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Diversification helps Va. farm in slumping livestock, milk prices
By Jane W. Graham
WYTHEVILLE, Va. (Oct. 25, 2016) — Pumpkins have served as a revenue source for a Wythe County, Va. family over the 15 years they have been growing them.
Richdale Farm is a diversified farm that includes a dairy operation, a 500-ewe flock of grass-finished katahdin hair sheep, beef cattle, raising dairy heifers along with growing fall produce including 15 acres of pumpkins and decorative gourds.
Eric Crowgey was working with his son Aaron and employees Blake Earhart and Jared Hovencamp to try a new experiment while being interviewed on a bright October morning.
The pumpkins have become important for different reasons over the years.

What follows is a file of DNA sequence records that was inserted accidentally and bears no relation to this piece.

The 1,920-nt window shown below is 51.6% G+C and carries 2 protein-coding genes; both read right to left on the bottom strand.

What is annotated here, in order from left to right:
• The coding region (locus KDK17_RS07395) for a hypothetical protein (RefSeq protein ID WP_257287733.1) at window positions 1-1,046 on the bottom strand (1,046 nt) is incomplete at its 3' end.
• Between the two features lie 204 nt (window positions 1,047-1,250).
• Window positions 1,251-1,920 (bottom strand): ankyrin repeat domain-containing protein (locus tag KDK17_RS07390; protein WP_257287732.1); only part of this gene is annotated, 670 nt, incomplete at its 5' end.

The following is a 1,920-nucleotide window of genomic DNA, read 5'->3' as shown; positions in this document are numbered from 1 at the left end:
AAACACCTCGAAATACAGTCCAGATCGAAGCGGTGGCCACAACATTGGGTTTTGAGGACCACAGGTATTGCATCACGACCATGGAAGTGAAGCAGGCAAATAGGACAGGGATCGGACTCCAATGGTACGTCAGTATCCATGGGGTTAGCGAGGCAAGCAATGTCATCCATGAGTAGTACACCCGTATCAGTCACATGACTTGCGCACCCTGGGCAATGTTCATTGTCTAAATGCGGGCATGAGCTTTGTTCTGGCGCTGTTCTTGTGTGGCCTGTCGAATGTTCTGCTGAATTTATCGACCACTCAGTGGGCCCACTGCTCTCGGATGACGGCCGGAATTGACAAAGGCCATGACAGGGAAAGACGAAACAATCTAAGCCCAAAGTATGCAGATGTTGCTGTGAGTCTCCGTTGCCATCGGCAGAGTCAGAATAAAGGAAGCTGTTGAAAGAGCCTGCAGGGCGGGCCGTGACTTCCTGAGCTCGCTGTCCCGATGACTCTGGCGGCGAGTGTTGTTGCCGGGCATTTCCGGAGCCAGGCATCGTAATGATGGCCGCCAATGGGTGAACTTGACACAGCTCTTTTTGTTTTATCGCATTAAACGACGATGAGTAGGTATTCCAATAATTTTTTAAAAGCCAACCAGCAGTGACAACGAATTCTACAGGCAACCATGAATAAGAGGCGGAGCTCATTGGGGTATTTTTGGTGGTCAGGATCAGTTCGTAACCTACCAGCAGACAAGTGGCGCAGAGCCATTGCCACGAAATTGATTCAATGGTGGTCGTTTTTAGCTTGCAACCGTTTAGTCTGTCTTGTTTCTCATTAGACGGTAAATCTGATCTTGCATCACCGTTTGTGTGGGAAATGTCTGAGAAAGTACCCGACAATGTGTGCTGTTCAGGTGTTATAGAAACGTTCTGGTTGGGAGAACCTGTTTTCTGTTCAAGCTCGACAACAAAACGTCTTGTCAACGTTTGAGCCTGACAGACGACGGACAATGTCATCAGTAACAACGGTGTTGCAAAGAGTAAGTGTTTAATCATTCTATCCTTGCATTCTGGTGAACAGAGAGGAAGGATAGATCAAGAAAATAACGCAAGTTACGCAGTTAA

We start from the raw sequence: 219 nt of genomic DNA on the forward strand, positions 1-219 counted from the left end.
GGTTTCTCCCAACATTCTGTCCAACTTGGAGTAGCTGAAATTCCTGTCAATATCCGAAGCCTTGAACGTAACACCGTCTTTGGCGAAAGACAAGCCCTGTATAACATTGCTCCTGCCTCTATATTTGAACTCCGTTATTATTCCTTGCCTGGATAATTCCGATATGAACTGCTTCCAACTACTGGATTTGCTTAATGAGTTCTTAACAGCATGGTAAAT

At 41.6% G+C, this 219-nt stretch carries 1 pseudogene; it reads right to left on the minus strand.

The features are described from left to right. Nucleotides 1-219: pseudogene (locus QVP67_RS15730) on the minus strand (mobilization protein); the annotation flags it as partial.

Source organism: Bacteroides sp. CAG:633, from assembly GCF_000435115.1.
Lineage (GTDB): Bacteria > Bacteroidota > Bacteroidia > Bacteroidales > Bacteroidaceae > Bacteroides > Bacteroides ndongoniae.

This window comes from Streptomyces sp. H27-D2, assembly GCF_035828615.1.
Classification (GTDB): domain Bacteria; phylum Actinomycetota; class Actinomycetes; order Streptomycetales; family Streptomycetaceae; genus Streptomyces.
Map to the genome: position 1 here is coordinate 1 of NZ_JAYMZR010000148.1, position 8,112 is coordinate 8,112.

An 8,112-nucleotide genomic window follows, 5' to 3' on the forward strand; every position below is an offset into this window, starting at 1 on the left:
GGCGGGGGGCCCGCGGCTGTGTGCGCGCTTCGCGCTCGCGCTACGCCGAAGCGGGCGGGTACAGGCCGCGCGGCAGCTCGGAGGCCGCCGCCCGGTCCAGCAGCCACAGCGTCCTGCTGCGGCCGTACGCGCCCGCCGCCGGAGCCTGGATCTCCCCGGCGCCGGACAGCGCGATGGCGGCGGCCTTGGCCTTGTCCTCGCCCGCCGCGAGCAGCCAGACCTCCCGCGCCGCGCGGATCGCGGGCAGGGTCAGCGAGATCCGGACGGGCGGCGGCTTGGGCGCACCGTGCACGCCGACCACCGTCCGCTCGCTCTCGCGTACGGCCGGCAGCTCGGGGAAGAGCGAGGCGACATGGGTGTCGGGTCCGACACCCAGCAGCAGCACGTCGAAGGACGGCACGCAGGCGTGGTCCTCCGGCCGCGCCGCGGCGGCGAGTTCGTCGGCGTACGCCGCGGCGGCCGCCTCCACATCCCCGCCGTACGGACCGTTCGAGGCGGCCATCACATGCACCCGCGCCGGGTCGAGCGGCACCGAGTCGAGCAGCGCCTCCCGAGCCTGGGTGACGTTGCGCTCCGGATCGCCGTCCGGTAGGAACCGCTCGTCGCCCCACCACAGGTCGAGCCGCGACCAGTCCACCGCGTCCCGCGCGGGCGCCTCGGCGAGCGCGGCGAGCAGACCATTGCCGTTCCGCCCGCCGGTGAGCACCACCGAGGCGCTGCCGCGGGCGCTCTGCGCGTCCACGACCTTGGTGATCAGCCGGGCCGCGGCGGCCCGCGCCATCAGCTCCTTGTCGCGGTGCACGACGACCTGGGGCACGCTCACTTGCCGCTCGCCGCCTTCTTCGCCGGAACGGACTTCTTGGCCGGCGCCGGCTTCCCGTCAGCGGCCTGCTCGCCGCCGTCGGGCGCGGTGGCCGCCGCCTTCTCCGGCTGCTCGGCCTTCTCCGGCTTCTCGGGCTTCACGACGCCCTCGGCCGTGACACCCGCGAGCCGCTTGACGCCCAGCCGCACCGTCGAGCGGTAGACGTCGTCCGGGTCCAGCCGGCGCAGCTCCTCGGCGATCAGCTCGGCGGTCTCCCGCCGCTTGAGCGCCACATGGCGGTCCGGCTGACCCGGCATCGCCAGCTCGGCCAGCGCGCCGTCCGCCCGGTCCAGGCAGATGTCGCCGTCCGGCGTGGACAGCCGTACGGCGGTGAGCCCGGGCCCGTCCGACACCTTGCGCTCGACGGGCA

The elder Crowgey explained that when they started growing pumpkins the money went to a college fund for their children; from there it went for weddings.
This year, with the dairy industry in a slump, it will supplement the income from the dairy farming.
The young men were working to grade and unload pumpkins for the family’s first venture into opening up their pumpkin business to the public. Aaron was tossing pumpkins to his co-workers who caught them and placed them on the grass according to size. The display created by their work was intended to provide an easily accessible way for customers to choose a pumpkin.
The next step was to tell friends on Facebook about the venture and hope they would come.
Eric said they usually grow six or seven varieties of pumpkins and some gourds. They market them wholesale through a broker to several grocery chains.
The pumpkins are shipped throughout the Southeast with many being sent to South Carolina and Georgia.
The Crowgeys grow their pumpkins in a rotation with corn, changing fields each year. The corn is used as silage to feed the cows.
The dairy herd currently includes 111 cows with milk being sold to Piedmont Milk Co. and going to Ingles and Breyers ice cream.